• Ingmar

    ★★★ Rewatched by Ingmar 06 Mar, 2014

    Grucho Marx, ladies and gentlemen. The man is on fire with hilarious one-liner after the other. Sadly, the film is bogged down with idiotic romantic subplots, lengthy musical numbers (why?) and finally, good ol' fashion classic cinema racism.

    Still, I love you Grucho.

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  • Timcop

    ★★★★ Rewatched by Timcop 05 Mar, 2014

    Some observations on this film:

    "Hey, don't drink that poison! That's $4.00 an ounce!"

    "May I examine this, please? Do you actually give those to your patients? Isn't it awfully large for a pill?"
    "Well, it was too small for a basketball, and I didn't know what to do with it. Say, you're awfully large for a pill yourself."

    "We come to hang the paper."
    "How about hanging yourselves?"

    "You've got it all wrong. This is my aunt. She's come to talk over some old family matters."
    "I wish I had an aunt look like that."
    "Well, take it up with your uncle."

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  • Paul Boyne

    ★★★ Rewatched by Paul Boyne 03 Mar, 2014

    This seems to be well-regarded among Marx brothers fans, but I've never been too impressed. At 109 minutes, this is their longest film by over ten minutes, and it certainly feels like it, with at least a couple musical sequences too many. And there may be one or two great sequences -- Chico's con artistry is the standout -- but for the most part the comedy feels pedestrian to me. The gamble that paid off so well in A Night…

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  • Brent Paton

    ★★★ Watched by Brent Paton 27 Jan, 2014

    This review reportedly contains spoilers. I can handle the truth.

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  • Michael Strenski

    ★★★ Rewatched by Michael Strenski 07 Jan, 2014 1

    This film is 43 minutes longer than either Horse Feathers or Duck Soup. Boy, does it feel like it.

    It's amazing how quickly the Marx brothers became toothless after signing with MGM. I don't even think as highly of A Night at the Opera as most people do, but it's still a much more consistent film than this. In fact, there are so many ups and downs here that I felt like I was on a roller coaster of hilarity…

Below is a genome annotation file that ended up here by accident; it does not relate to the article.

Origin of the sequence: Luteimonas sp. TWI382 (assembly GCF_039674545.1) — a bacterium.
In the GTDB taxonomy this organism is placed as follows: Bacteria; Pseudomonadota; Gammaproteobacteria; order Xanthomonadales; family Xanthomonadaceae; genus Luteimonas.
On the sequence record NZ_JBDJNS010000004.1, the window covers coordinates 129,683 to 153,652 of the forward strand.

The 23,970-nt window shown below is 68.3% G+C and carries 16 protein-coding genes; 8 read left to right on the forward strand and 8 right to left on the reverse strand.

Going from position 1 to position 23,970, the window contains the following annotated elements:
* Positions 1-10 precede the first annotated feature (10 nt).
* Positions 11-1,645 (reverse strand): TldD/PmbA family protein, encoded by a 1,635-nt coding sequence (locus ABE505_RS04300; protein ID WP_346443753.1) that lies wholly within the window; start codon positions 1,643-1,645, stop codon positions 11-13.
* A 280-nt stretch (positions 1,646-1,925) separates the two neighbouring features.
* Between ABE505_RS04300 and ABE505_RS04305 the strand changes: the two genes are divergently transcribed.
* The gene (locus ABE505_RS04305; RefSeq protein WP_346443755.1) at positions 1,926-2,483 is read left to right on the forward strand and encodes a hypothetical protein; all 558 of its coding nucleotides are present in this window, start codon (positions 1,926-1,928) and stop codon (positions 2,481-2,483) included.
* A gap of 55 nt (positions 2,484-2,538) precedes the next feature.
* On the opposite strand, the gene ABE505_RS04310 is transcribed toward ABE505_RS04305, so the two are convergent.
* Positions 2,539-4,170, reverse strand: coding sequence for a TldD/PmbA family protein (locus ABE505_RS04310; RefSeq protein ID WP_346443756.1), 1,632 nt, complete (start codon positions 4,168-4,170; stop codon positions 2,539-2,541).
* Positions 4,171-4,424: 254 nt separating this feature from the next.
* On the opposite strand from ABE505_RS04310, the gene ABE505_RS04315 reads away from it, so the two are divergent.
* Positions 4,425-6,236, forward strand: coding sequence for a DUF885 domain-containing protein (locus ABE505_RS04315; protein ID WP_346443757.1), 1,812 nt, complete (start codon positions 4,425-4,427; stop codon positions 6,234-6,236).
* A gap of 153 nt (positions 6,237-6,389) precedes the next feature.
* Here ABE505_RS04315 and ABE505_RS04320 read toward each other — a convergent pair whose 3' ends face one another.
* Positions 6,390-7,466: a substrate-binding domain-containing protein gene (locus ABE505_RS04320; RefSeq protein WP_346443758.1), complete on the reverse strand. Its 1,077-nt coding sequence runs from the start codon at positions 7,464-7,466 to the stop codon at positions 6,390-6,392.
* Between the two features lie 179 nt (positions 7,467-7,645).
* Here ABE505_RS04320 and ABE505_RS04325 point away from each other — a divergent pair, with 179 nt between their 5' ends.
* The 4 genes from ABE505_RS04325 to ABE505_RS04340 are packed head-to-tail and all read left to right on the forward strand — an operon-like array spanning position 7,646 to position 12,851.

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  • PUNQ

    ★★★★ Watched by PUNQ 09 Dec, 2013

    "....and thats Dr. Steinberg Junior" - Groucho delivers a 1930s penis joke!!! How did that one get passed the censures?!


    And I loved this Marx Brothers comedy! More then I did Duck Soup (1933) and a very close rival to A Night at the Opera (1935). In a way the Marx Brothers are toned down here. They've finally understood that they don't have to deliver 2 puns a second and with that take out all the jokes that don't make…

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  • Arnold Furious

    ★★★ Watched by Arnold Furious 01 Dec, 2013

    #5 of the December Project 2.

    I've seen a few Marx Brothers movies and I'm generally more of a Groucho man than Harpo or Chico. Although in A Day at the Races, Harpo, usually my least favourite Marx, has his day in the sun. The best sequences feature him and his piano destroying scene is the best in the film. Other good scenes tend to involve a mixture of Marx's including the excellent medical examination scene with all three or…

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  • Jimmy Jones

    ★★★ Added by Jimmy Jones

    Solid Marx Brothers comedy, but probably their first to be missing the charm of their earlier films. It has spectacle and zaniness, but the script seems to be lacking.

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  • Sally Jane Black

    Watched by Sally Jane Black 15 Sep, 2013 1

    It has everything you could want from the Marx Brothers, but also an unfortunate moment of blackface. It also features one of the longest musical segments in a Marx Brothers film that I can name that doesn't feature the Marx Brothers in any major role. It's a great performance, but it feels a little too shoe-horned in--even for the anarchic event that is a Marx Brothers film.

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  • russman

    ★★½ Watched by russman 11 Sep, 2013

    Thank yor

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  • JC Shaffer

    ★★★★ Added by JC Shaffer

    The one with horses (and Tutsi Frutsi ice cream).

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  • Bryan Colley

    ★★★ Added by Bryan Colley

    The only Marx Brothers movie where the musical numbers are better than the gags. They're really cool numbers though. Humor is spotty throughout, with a couple of delightful scenes of complete chaos. Script by Robert Pirosh (a big TV writer), George Seaton (Miracle on 34th Street and many others), and George Oppenheimer (Adventures of Don Juan, Topper).

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